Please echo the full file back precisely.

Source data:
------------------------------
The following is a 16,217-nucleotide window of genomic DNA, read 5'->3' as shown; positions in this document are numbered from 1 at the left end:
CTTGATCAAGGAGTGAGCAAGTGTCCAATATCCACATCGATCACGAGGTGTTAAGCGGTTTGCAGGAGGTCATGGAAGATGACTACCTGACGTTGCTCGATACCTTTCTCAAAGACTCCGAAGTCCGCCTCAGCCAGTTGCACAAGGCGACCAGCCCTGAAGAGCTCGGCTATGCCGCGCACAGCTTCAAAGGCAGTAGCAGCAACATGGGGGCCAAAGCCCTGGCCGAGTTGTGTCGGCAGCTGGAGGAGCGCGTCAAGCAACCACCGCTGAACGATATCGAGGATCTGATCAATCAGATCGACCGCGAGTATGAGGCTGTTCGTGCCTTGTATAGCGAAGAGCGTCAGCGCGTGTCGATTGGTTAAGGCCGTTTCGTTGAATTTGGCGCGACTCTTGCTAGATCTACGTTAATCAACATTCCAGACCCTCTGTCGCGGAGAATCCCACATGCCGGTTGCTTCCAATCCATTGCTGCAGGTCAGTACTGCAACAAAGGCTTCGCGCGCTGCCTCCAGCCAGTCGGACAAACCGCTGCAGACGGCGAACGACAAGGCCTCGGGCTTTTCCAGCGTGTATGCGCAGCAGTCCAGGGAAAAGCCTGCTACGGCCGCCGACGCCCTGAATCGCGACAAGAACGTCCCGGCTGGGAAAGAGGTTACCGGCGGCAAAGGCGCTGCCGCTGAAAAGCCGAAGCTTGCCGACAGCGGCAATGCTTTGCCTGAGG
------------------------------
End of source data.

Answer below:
The following is a 16,217-nucleotide window of genomic DNA, read 5'->3' as shown; positions in this document are numbered from 1 at the left end:
CTTGATCAAGGAGTGAGCAAGTGTCCAATATCCACATCGATCACGAGGTGTTAAGCGGTTTGCAGGAGGTCATGGAAGATGACTACCTGACGTTGCTCGATACCTTTCTCAAAGACTCCGAAGTCCGCCTCAGCCAGTTGCACAAGGCGACCAGCCCTGAAGAGCTCGGCTATGCCGCGCACAGCTTCAAAGGCAGTAGCAGCAACATGGGGGCCAAAGCCCTGGCCGAGTTGTGTCGGCAGCTGGAGGAGCGCGTCAAGCAACCACCGCTGAACGATATCGAGGATCTGATCAATCAGATCGACCGCGAGTATGAGGCTGTTCGTGCCTTGTATAGCGAAGAGCGTCAGCGCGTGTCGATTGGTTAAGGCCGTTTCGTTGAATTTGGCGCGACTCTTGCTAGATCTACGTTAATCAACATTCCAGACCCTCTGTCGCGGAGAATCCCACATGCCGGTTGCTTCCAATCCATTGCTGCAGGTCAGTACTGCAACAAAGGCTTCGCGCGCTGCCTCCAGCCAGTCGGACAAACCGCTGCAGACGGCGAACGACAAGGCCTCGGGCTTTTCCAGCGTGTATGCGCAGCAGTCCAGGGAAAAGCCTGCTACGGCCGCCGACGCCCTGAATCGCGACAAGAACGTCCCGGCTGGGAAAGAGGTTACCGGCGGCAAAGGCGCTGCCGCTGAAAAGCCGAAGCTTGCCGACAGCGGCAATGCTTTGCCTGAGG